Mechanical Analogue of a Majorana Bound State
Chun‐Wei Chen, Natalia Lera, Rajesh Chaunsali, Daniel Torrent, Jose Vicente Alvarez, Jinkyu Yang, Pablo San‐Jose, Johan Christensen
The discovery of topologically nontrivial electronic systems has opened a new age in condensed matter research. From topological insulators to topological superconductors and Weyl semimetals, it is now understood that some of the most remarkable and robust phases in electronic systems (e.g., quantum Hall or anomalous quantum Hall) are the result of topological protection. These powerful ideas have recently begun to be explored also in bosonic systems. Topologically protected acoustic, mechanical, and optical edge states have been demonstrated in a number of systems that recreate the requisite topological conditions. Such states that propagate without backscattering could find important applications in communications and energy technologies. Here, a topologically bound mechanical state, a different class of nonpropagating protected state that cannot be destroyed by local perturbations, is demonstrated. It is in particular a mechanical analogue of the well‐known Majorana bound states (MBSs) of electronic topological superconductor systems. The topological binding is implemented by creating a Kekulé distortion vortex on a 2D mechanical honeycomb superlattice that can be mapped to a magnetic flux vortex in a topological superconductor.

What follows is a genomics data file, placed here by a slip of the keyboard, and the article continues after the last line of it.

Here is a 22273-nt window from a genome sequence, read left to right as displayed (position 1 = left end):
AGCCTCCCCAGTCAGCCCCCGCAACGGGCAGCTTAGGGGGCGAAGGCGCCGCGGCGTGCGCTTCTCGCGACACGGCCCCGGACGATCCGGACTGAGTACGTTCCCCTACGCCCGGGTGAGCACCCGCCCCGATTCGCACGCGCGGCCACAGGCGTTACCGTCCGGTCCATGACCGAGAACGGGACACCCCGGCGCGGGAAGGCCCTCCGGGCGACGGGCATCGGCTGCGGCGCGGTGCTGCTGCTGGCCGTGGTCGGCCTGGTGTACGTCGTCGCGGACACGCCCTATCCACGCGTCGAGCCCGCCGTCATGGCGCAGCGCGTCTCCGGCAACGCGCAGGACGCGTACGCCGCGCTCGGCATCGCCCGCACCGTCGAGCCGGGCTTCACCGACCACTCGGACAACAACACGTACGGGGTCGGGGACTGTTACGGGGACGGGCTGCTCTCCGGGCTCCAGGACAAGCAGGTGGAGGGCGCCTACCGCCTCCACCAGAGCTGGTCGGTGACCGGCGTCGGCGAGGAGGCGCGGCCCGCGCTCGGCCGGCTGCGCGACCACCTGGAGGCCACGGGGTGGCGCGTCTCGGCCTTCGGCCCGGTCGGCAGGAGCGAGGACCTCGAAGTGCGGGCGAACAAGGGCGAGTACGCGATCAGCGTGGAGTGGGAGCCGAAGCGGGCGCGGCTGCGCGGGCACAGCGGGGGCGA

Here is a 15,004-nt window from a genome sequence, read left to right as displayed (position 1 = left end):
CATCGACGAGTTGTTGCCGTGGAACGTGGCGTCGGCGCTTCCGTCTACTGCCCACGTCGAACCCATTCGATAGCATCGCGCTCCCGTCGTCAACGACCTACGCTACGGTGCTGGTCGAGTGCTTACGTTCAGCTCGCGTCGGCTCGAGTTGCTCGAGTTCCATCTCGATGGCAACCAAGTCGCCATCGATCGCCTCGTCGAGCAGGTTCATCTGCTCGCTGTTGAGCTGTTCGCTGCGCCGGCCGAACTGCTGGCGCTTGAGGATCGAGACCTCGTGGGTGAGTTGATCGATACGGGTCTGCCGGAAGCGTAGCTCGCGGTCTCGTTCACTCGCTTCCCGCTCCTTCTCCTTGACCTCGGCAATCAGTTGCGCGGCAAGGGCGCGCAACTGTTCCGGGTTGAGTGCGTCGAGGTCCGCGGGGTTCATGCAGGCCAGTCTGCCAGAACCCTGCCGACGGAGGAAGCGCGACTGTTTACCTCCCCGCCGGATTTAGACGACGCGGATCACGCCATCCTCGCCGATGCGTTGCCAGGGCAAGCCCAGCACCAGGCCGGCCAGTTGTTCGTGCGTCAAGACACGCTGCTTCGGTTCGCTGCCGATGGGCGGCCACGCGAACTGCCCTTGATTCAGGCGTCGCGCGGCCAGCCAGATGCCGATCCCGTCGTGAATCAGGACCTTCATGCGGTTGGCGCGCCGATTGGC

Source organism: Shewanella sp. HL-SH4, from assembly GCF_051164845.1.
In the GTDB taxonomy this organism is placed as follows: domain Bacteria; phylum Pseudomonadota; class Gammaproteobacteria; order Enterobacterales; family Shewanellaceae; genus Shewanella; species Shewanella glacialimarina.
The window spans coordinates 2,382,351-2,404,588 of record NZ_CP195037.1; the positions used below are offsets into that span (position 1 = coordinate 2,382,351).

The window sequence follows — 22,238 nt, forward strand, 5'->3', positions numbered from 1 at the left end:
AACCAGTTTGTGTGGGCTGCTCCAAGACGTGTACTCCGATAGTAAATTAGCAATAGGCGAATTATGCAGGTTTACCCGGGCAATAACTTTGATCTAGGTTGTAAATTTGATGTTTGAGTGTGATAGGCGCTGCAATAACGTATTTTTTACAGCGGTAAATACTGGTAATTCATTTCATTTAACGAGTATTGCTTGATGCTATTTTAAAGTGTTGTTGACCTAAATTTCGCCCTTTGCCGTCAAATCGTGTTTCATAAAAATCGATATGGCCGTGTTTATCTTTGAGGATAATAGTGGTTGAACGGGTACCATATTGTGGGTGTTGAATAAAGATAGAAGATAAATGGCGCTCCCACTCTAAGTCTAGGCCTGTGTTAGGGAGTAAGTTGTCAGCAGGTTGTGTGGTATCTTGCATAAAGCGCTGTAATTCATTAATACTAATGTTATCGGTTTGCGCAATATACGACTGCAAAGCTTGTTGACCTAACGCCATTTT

Topological robustness with and without particle–hole symmetry. a) Dependency of the in‐gap bound state frequencies with an increasing number of mass‐loaded bolts. b) Bound state frequency evolution under PH‐symmetry‐preserving perturbations. Note the frequency pinning of the topological mode. Insets show an enlarged view of the vortex core with numbered perturbation sites. c,d) Measured and simulated bound state map when N = 4 bolts are perturbed through mass‐loading. e–g) Simulated, mechanical bound states protected by particle–hole symmetry for N = 1, N = 5, and N = 9, respectively.